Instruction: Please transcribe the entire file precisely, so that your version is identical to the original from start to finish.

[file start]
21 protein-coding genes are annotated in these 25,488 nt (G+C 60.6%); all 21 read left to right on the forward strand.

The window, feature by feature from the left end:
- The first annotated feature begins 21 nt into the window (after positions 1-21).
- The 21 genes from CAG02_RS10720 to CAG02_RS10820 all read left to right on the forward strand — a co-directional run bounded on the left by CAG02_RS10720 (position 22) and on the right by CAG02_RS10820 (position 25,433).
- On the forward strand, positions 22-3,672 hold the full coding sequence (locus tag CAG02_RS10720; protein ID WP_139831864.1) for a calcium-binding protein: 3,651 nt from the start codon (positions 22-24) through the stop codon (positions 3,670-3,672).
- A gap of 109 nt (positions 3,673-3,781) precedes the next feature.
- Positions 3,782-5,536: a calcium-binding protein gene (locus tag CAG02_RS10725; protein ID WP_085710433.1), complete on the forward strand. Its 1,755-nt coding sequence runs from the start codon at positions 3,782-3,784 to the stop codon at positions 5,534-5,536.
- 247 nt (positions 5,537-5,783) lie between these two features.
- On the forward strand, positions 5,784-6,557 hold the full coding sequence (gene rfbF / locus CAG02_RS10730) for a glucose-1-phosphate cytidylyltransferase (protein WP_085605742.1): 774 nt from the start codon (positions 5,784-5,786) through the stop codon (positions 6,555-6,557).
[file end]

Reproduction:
21 protein-coding genes are annotated in these 25,488 nt (G+C 60.6%); all 21 read left to right on the forward strand.

The window, feature by feature from the left end:
- The first annotated feature begins 21 nt into the window (after positions 1-21).
- The 21 genes from CAG02_RS10720 to CAG02_RS10820 all read left to right on the forward strand — a co-directional run bounded on the left by CAG02_RS10720 (position 22) and on the right by CAG02_RS10820 (position 25,433).
- On the forward strand, positions 22-3,672 hold the full coding sequence (locus tag CAG02_RS10720; protein ID WP_139831864.1) for a calcium-binding protein: 3,651 nt from the start codon (positions 22-24) through the stop codon (positions 3,670-3,672).
- A gap of 109 nt (positions 3,673-3,781) precedes the next feature.
- Positions 3,782-5,536: a calcium-binding protein gene (locus tag CAG02_RS10725; protein ID WP_085710433.1), complete on the forward strand. Its 1,755-nt coding sequence runs from the start codon at positions 3,782-3,784 to the stop codon at positions 5,534-5,536.
- 247 nt (positions 5,537-5,783) lie between these two features.
- On the forward strand, positions 5,784-6,557 hold the full coding sequence (gene rfbF / locus CAG02_RS10730) for a glucose-1-phosphate cytidylyltransferase (protein WP_085605742.1): 774 nt from the start codon (positions 5,784-5,786) through the stop codon (positions 6,555-6,557).